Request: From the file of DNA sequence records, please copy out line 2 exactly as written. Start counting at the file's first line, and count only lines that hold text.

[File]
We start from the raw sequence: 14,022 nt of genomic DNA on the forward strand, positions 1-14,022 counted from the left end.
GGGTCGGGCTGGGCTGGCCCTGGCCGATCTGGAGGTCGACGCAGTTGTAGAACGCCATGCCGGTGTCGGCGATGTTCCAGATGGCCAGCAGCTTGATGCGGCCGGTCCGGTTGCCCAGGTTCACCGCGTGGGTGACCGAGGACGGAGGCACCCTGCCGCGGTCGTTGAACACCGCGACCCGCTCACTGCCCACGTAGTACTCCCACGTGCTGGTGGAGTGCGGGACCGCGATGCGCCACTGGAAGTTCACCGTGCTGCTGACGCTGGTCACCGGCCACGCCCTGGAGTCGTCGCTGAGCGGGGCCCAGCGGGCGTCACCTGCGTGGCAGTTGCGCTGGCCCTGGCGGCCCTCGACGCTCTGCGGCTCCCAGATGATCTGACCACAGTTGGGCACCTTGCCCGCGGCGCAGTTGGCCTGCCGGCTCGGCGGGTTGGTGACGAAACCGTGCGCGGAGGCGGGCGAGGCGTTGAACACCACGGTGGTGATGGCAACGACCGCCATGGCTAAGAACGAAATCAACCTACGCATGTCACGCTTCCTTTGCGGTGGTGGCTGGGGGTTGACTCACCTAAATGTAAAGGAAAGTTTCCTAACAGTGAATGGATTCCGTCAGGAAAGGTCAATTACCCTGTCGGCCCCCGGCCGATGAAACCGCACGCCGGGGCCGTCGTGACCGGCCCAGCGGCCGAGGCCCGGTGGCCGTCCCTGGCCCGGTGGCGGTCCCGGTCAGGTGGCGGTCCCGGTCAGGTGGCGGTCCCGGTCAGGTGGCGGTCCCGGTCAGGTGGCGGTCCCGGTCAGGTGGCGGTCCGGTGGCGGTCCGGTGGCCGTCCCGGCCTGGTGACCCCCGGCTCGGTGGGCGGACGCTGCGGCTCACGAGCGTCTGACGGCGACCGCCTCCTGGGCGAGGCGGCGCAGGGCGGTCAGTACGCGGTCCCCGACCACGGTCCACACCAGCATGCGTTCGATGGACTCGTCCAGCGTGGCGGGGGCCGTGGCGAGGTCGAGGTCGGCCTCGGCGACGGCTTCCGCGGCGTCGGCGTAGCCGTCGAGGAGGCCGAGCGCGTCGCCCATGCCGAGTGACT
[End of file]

GGGTCGGGCTGGGCTGGCCCTGGCCGATCTGGAGGTCGACGCAGTTGTAGAACGCCATGCCGGTGTCGGCGATGTTCCAGATGGCCAGCAGCTTGATGCGGCCGGTCCGGTTGCCCAGGTTCACCGCGTGGGTGACCGAGGACGGAGGCACCCTGCCGCGGTCGTTGAACACCGCGACCCGCTCACTGCCCACGTAGTACTCCCACGTGCTGGTGGAGTGCGGGACCGCGATGCGCCACTGGAAGTTCACCGTGCTGCTGACGCTGGTCACCGGCCACGCCCTGGAGTCGTCGCTGAGCGGGGCCCAGCGGGCGTCACCTGCGTGGCAGTTGCGCTGGCCCTGGCGGCCCTCGACGCTCTGCGGCTCCCAGATGATCTGACCACAGTTGGGCACCTTGCCCGCGGCGCAGTTGGCCTGCCGGCTCGGCGGGTTGGTGACGAAACCGTGCGCGGAGGCGGGCGAGGCGTTGAACACCACGGTGGTGATGGCAACGACCGCCATGGCTAAGAACGAAATCAACCTACGCATGTCACGCTTCCTTTGCGGTGGTGGCTGGGGGTTGACTCACCTAAATGTAAAGGAAAGTTTCCTAACAGTGAATGGATTCCGTCAGGAAAGGTCAATTACCCTGTCGGCCCCCGGCCGATGAAACCGCACGCCGGGGCCGTCGTGACCGGCCCAGCGGCCGAGGCCCGGTGGCCGTCCCTGGCCCGGTGGCGGTCCCGGTCAGGTGGCGGTCCCGGTCAGGTGGCGGTCCCGGTCAGGTGGCGGTCCCGGTCAGGTGGCGGTCCCGGTCAGGTGGCGGTCCGGTGGCGGTCCGGTGGCCGTCCCGGCCTGGTGACCCCCGGCTCGGTGGGCGGACGCTGCGGCTCACGAGCGTCTGACGGCGACCGCCTCCTGGGCGAGGCGGCGCAGGGCGGTCAGTACGCGGTCCCCGACCACGGTCCACACCAGCATGCGTTCGATGGACTCGTCCAGCGTGGCGGGGGCCGTGGCGAGGTCGAGGTCGGCCTCGGCGACGGCTTCCGCGGCGTCGGCGTAGCCGTCGAGGAGGCCGAGCGCGTCGCCCATGCCGAGTGACT